Moooorrre!!!! Don’t you just love work?
Standard English and RP
George Bernard Shaw, once wrote that an English man (sic)woman only has to open their mouths for another English man/women to hate them. Until recently, this statement may have held true.
Standard English is a dialect of English. It has distinctive features of vocabulary, grammar and spelling.
- A standard form of language is one that is considered to be acceptable or correct by educated speakers.
- In mediaeval England people in different parts of the country spoke with very different dialects. There was so varied that people from different regions would have difficulty understanding each other.
- The Standard English is used today started off as the regional dialects of the East Midlands. Its influence spread around the country, and it became the dialect that was used in print.
- As more books were printed, variations in spelling and grammar were ironed out – the language started to conform towards a standard.
- People began to codify the language in dictionaries and books of grammar rules. For example, Johnson’s dictionary, printed in 1755, aimed to standardise spelling and word meanings.
- The standard form of the language became associated with education, class and power.
Standard English is the most widely understood version of English, so is used in lots of different fields:
- Education – standard English is the variety of English taught in schools, and it’s what people are taught when they learn English as a foreign language.
- Media – is using newspapers and by newsreaders of the TV.
- Formal documents – it’s a language used in essays, business letters and reports.
- Formal speech – you respect people to be using Standard English in formal situations like business negotiations and public announcements.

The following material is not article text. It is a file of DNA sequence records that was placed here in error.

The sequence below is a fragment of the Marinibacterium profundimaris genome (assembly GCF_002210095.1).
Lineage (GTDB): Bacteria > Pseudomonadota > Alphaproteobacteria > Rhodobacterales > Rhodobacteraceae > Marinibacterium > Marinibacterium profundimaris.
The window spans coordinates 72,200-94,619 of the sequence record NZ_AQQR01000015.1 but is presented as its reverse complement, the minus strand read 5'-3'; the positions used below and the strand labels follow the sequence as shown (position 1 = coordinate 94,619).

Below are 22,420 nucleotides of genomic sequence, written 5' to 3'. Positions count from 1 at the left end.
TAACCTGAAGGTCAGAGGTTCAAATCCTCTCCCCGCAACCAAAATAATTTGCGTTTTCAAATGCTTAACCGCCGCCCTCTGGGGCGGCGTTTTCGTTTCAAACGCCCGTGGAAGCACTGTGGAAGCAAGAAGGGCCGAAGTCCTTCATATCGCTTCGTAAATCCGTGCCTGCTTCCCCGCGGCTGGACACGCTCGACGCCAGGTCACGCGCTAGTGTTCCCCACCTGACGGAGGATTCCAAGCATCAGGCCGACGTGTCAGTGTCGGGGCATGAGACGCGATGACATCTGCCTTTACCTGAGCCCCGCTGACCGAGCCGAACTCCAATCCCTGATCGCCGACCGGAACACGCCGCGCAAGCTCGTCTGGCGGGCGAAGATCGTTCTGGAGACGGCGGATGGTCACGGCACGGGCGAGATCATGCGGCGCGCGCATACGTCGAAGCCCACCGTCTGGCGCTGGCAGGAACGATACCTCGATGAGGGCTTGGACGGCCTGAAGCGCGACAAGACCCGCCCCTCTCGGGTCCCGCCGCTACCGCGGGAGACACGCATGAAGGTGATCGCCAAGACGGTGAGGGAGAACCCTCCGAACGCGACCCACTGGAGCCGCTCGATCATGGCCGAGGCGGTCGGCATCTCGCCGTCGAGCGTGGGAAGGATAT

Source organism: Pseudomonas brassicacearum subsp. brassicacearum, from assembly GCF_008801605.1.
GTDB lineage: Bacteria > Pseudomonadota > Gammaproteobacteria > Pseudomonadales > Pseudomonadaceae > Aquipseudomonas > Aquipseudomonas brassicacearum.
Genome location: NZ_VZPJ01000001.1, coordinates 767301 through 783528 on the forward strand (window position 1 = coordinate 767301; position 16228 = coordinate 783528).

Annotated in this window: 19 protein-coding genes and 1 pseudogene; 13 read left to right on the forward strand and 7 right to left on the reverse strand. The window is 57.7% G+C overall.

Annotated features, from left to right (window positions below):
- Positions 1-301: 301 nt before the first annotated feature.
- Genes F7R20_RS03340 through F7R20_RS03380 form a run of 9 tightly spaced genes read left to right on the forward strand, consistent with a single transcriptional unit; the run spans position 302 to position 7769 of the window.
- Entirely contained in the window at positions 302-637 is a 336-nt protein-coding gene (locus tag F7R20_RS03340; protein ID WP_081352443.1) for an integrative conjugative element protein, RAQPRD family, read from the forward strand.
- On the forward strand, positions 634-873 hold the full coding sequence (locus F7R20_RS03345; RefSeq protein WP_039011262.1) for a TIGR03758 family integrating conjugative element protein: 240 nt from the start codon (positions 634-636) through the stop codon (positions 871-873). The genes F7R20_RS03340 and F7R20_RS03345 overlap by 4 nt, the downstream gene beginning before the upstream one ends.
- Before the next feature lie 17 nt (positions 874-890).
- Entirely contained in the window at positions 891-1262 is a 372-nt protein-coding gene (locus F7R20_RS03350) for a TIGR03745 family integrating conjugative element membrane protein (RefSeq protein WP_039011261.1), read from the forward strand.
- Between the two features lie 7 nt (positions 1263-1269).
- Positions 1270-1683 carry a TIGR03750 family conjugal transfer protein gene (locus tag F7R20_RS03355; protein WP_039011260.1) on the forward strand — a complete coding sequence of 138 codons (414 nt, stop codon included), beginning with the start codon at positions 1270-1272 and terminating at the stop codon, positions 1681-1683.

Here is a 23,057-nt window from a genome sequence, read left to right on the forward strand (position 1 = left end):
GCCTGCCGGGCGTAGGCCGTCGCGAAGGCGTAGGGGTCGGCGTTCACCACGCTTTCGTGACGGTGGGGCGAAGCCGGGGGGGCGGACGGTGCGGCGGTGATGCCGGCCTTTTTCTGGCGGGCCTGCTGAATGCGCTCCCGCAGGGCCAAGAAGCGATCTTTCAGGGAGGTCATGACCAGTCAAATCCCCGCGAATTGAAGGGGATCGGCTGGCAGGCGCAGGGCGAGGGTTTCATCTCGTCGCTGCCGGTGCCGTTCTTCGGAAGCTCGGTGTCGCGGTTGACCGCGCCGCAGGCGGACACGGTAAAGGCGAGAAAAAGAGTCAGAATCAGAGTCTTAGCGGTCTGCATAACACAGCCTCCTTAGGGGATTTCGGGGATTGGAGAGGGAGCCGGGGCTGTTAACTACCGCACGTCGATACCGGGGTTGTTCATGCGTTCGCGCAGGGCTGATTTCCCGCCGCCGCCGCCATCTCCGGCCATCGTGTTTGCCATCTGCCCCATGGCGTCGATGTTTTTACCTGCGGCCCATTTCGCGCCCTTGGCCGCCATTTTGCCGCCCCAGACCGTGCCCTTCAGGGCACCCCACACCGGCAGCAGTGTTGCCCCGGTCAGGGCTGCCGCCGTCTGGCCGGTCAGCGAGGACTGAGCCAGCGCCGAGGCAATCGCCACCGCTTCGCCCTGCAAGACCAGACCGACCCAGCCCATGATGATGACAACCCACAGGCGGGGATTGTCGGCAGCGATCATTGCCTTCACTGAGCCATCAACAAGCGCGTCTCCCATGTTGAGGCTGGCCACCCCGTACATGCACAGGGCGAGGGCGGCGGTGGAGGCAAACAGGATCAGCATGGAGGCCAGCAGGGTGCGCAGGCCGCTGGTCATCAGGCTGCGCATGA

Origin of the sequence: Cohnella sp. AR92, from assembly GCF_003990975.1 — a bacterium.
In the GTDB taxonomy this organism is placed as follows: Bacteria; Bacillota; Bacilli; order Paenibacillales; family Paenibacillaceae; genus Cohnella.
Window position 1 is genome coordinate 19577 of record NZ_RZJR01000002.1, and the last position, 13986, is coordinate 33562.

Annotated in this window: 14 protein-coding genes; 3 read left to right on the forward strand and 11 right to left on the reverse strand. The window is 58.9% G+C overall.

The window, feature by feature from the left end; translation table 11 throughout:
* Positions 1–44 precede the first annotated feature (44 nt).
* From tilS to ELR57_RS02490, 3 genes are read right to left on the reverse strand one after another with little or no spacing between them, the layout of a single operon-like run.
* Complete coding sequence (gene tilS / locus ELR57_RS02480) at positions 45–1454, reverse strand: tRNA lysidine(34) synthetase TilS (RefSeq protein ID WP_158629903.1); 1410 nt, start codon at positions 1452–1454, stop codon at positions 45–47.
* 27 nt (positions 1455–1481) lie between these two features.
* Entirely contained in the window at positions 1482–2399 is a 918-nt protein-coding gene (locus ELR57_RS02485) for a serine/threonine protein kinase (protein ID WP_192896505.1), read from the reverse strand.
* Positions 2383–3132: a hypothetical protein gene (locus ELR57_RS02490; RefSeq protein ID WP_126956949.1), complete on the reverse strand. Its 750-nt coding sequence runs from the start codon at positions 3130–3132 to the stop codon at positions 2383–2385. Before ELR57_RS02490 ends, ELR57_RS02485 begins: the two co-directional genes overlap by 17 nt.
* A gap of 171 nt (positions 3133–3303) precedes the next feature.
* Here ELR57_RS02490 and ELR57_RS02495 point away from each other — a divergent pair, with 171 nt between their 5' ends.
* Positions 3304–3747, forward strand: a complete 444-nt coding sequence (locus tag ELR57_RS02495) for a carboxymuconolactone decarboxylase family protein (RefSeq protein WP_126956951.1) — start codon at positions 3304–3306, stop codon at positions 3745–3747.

Attitudes towards Standard English
- As one variety of the language became standardised, other variations became seen as less prestigious.
- Regional dialects were associated with uneducated and the lower classes, so was seen as important to be able to use English ‘properly’ if you wanted to be successful.
- Standard English is often seen as the ‘correct’ and ‘pure’ form of the language. Other varieties are sometimes thought to be ‘corruptions’ of it. People thought that if you used another dialect, you’re not using English ‘properly’.
- However, most linguists argue that all varieties of English should be valued equally. There is no reason why Standard English should be seen as better than any other dialect. They claim that people shouldn’t be thought of as uneducated or lower class if they don’t use Standard English.
RP is an accent
Received Pronunciation is an accent, traditionally associated with educated people and the upper-class this means it’s different from other accents, which normally indicate which region the speakers from.
Traditionally RP and Standard English are linked – the most prestigious way of speaking would be Standard English using RP. While lots of people speak Standard English (or something close) with regional accents, you don’t generally hear people saying dialect words and phrases in RP.
The most recognisable examples of RP at how the Queen speaks, and the traditional speech of BBC presenters. Because of this, people sometimes refer to RP as the Queens English, or the BBC English. Because RP has been seen as the standard, accepted way of speaking English, it’s the accent many people are taught to use when they learn English as a foreign language.
RP has changed over time
Language is always changing, and nowadays people very few people actually use RP in its original form, e.g. BBC newsreaders use Standard English, but they speak in a range of regional accents. Even the Queens accent has changed a bit from when she first crowned 50 years ago.
- Some linguists claim that RP has been replaced as the more ‘acceptable’ English accent by Estuary English. This is an accent that’s has roots in speech found in the Thames Estuary in London.
- It contains many similar features to the Cockney accent, e.g. dropping h’s at the beginning of words, and pronouncing th as f.
- It’s used by a lot of people in the entertainment industry, as it seen as a commercially acceptable accent.
- Because of the influence of the media, estuary English is becoming increasingly common outside of London. We can’t necessarily tell where someone is from if they use Estuary English – it’s become a widespread accent.
- However, some regions are accent islands, such as Newcastle, and resist the new, increasingly common, Estuary English accent.
There, it’s done and your free. I hope this was useful, it was a longer one but there’s more in the topic so there you go. Give it a like if you enjoyed it and please comment anything I didn’t mention as there’s always more.